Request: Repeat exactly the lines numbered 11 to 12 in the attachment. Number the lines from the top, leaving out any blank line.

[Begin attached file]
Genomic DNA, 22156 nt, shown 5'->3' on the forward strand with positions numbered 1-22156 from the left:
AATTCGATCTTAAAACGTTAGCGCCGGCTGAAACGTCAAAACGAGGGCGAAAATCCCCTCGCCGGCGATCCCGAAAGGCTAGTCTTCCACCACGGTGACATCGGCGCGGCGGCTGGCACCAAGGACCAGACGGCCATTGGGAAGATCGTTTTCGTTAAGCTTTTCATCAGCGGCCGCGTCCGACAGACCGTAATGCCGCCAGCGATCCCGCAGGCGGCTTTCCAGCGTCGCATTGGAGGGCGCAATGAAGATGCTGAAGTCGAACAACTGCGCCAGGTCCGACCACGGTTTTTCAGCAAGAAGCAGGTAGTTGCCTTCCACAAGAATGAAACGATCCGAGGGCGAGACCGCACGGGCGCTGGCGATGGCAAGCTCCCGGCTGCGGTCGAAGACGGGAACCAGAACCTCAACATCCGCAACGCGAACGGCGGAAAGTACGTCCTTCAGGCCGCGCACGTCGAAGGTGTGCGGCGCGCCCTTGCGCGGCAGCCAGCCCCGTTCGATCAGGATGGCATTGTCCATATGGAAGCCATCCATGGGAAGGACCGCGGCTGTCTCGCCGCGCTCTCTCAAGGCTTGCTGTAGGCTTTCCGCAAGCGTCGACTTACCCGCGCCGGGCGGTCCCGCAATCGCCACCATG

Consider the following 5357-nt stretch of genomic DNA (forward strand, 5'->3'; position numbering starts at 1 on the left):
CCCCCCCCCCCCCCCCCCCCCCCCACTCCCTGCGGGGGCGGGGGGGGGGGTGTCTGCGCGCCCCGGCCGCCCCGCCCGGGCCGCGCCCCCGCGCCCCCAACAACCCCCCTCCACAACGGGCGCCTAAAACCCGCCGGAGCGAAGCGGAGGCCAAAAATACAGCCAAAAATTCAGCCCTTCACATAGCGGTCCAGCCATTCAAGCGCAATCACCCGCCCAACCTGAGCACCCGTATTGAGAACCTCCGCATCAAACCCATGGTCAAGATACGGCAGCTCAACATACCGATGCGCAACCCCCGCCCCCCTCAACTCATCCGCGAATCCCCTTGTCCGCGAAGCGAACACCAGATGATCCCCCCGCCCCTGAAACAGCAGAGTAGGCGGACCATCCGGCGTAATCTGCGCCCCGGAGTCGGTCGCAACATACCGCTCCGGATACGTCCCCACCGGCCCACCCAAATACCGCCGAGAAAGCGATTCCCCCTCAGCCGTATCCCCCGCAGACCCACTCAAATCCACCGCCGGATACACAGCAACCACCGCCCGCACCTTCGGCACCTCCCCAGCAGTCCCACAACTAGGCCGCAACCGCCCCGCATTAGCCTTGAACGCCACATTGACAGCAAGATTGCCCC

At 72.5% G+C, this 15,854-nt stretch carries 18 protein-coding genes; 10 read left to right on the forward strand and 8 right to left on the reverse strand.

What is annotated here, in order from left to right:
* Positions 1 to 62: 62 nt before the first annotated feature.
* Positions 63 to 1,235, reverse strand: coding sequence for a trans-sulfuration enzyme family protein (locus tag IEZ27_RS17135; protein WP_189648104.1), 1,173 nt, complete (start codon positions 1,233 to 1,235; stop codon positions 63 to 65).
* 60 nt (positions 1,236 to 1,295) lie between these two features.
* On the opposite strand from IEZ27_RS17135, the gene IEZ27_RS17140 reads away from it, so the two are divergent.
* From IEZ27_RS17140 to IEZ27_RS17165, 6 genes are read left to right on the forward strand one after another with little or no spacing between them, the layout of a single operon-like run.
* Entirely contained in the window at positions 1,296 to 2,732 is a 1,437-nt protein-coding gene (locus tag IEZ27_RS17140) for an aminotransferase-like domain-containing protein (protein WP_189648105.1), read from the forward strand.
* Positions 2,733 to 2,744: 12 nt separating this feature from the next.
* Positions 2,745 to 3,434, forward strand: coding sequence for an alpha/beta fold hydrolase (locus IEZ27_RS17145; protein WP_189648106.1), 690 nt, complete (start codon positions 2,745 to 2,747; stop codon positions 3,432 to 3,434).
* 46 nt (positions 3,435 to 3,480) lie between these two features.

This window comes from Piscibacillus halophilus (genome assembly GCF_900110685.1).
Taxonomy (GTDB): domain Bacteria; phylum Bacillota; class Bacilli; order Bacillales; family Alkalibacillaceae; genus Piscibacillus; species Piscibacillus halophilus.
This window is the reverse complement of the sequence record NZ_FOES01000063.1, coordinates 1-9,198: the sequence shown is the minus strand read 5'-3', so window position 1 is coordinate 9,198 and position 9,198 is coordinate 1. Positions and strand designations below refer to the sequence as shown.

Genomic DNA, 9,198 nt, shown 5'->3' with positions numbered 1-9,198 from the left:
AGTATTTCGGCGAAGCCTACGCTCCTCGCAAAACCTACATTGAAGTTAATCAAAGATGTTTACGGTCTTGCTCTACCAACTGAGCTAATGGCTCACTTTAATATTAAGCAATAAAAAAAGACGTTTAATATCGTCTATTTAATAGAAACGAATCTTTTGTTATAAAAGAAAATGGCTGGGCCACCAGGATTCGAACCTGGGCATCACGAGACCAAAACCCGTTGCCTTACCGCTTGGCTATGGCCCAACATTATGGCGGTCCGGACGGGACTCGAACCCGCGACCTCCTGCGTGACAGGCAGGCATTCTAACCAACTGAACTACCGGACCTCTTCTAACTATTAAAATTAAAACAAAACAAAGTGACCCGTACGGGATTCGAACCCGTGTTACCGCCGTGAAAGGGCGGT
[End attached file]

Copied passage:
* From IEZ27_RS17140 to IEZ27_RS17165, 6 genes are read left to right on the forward strand one after another with little or no spacing between them, the layout of a single operon-like run.
* Entirely contained in the window at positions 1,296 to 2,732 is a 1,437-nt protein-coding gene (locus tag IEZ27_RS17140) for an aminotransferase-like domain-containing protein (protein WP_189648105.1), read from the forward strand.